Wolfgang Schäuble, the powerful minister of finance, has openly stated that there will have to be another package for Greece, although the sums are likely to be small. The IMF, meanwhile, has been pushing the EU to accept a restructuring of Greek debt. The debate has also been echoed in Greece, with government sources hinting at some lessening of the burden of debt after the German election, the banking lobby arguing against debt restructuring and the opposition decrying the intervention altogether. There is no doubt that the Greek programme has failed. In 2010 Greek public debt was just over €300bn, mostly privately held, two thirds of it by lenders abroad and governed by Greek law. The "rescue" programme has already included a restructuring of Greek debt.

The real problem, however, is longer term. Schuldenerlass: Wie Griechenland bei der Rettung Deutschlands half | Schuldenkrise  04. Februar 2012 Hermann Josef Abs (Mitte) besiegelt die Entschuldung Deutschlands. Foto: dpa Nach dem Zweiten Weltkrieg erließen 65 Staaten der Bundesrepublik einen Großteil der Schulden, unter ihnen auch Griechenland. Verschoben Verhandlungen: Der Schuldenerlass für Griechenland zieht sich weiter hin: Ein für Montag geplantes Treffen der Euro-Finanzminister in Brüssel wurde am Freitag wieder verschoben. Die Verhandlungen über einen Schuldenerlass für Griechenland sind in der letzten Runde. Finanzminister Fritz Schäffer hatte den deutschen Verhandlungsleiter Hermann Josef Abs gewarnt: Mit den Verhandlungen über die Regelung der Altschulden übernehme er eine undankbare Aufgabe.

Heute ist jedoch klar: Die Bundesrepublik erzielte einen außergewöhnlichen Erfolg, spendiert von den USA. Bereits in den 20er und 30er Jahren hatten die Gläubiger auf Druck der USA ihre Forderungen um viele Milliarden Mark gesenkt. Der schwarze Freitag 1929 Die Goldenen 20er finden ein jähes Ende. Foto: dpa « zurück. Greece might stop paying salaries by summer - Features. Greece's austerity policies could create a crisis of insolvency within the country, undermining the very reason they were implemented - to repay the country's debt - says the country's biggest labour confederation. "I am afraid that we may see a phenomenon that could cause a social explosion," says Savvas Robolis, scientific director for the Labour Institute of the General Confederation of Workers in Greece (GSEE), the private sector's confederation of unions.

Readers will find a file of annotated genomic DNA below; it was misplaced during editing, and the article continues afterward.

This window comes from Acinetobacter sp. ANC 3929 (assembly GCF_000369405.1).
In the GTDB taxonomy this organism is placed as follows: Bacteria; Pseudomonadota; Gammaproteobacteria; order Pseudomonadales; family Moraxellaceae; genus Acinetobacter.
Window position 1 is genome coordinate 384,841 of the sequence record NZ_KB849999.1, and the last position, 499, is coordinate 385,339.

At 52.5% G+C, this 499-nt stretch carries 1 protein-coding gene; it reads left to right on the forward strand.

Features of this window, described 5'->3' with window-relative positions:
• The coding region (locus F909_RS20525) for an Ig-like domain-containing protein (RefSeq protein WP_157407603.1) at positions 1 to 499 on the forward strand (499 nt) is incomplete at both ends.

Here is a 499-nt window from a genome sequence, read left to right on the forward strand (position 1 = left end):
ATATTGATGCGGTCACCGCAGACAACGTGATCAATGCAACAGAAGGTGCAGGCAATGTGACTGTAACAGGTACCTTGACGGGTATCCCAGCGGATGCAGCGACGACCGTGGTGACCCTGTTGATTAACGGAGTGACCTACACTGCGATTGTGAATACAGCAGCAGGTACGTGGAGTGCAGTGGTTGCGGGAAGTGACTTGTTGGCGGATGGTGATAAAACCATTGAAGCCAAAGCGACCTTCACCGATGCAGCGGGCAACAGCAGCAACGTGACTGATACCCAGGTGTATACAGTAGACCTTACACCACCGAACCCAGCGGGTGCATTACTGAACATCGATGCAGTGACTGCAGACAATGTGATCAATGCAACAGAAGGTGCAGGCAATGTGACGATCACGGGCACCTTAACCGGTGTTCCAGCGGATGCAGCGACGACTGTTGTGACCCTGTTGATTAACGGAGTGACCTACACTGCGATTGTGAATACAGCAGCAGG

"Right now many people can't pay their taxes. That's why state revenue fell 300 million euros ($395m) short of January targets. If that continues, I don't know if the state will be able to meet its obligations by June or July. It may not have the cash to pay salaries and pensions. " The state heavily subsidises approximately 1.3 million pensions, according to finance ministry data. Pensions and salaries have already been cut by 40 percent during the crisis, says GSEE's Labour Institute. The squeeze is causing chronic pain. Greece hit by fresh anti-austerity strike - Europe. Thousands of anti-austerity demonstrators took to the streets of Athens on Wednesday as unions staged a general strike to protest the government's spending cuts and tax hikes, which some predict will push unemployment to a stunning 30 percent this year.

The 24-hour walkout disrupted flights, kept ferries and long-distance trains idle and crippled public services. It was the first general strike of the year, renewing confrontation between labor groups and the conservative-led government that has pursued punishing austerity policies to cut debt, a key condition imposed by international bailout creditors. State schools and tax offices closed down, public hospitals functioned on emergency staff, court cases were stalled as lawyers walked off the job, and even neighborhood street fruit and vegetable markets were cancelled.

Private doctors and dentists also joined the strike. Previous protests have been marred by clashes between riot police and masked youths armed with fire bombs and stones. Wirtschaftskrise: Jugendarbeitslosigkeit in Griechenland steigt auf 60 Prozent | Wirtschaft. Die Arbeitslosenquote in Griechenland steigt immer weiter in Richtung der 30-Prozent-Marke. Bei jungen Griechen unter 24 Jahren ist die Situation besonders dramatisch.